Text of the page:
Climate Engineering: Possible? Dangerous? Necessary?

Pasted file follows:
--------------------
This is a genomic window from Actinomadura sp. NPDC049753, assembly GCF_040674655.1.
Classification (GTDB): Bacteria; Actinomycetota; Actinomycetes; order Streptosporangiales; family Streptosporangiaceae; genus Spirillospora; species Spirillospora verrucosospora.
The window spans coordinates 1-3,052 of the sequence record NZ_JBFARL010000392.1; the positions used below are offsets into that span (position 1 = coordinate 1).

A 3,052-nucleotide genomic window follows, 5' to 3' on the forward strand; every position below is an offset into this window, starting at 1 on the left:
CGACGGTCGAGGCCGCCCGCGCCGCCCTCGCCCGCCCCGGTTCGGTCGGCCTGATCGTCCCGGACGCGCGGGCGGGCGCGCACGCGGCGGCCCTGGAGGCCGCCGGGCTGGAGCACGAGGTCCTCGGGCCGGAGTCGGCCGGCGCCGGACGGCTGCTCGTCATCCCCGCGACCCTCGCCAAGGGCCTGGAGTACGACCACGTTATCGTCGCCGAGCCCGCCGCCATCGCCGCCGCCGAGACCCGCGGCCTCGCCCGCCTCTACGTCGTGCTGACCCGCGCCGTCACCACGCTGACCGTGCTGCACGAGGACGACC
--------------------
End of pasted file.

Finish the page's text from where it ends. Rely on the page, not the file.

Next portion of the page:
Volcanoes have repeatedly cooled the Earth by injecting small particles into the stratosphere, where they deflect incoming solar radiation away from the Earth. Because solar radiation warms the Earth, decreasing planetary absorption of solar radiation cools the Earth. It has been shown, for example, that if the effective cooling from the 1991 Mt. Pinatubo eruption in Indonesia could be sustained, this would be more than enough to cool the Earth even with a simultaneous doubling of atmospheric CO2 content. This natural experiment has led to idealized model simulations of intentional planetary climate engineering. These studies indicate that reductions in sunlight will never exactly offset greenhouse gas warming, but a high-CO2 world with climate engineering is more similar to the pristine pre-industrial world than is a high-CO2 world without climate engineering. It appears that the cost of planetary climate engineering could be low, perhaps a few billions of dollars per year or less. These considerations raise a wide array of environmental, ethical, political, game-theoretic, and economic questions.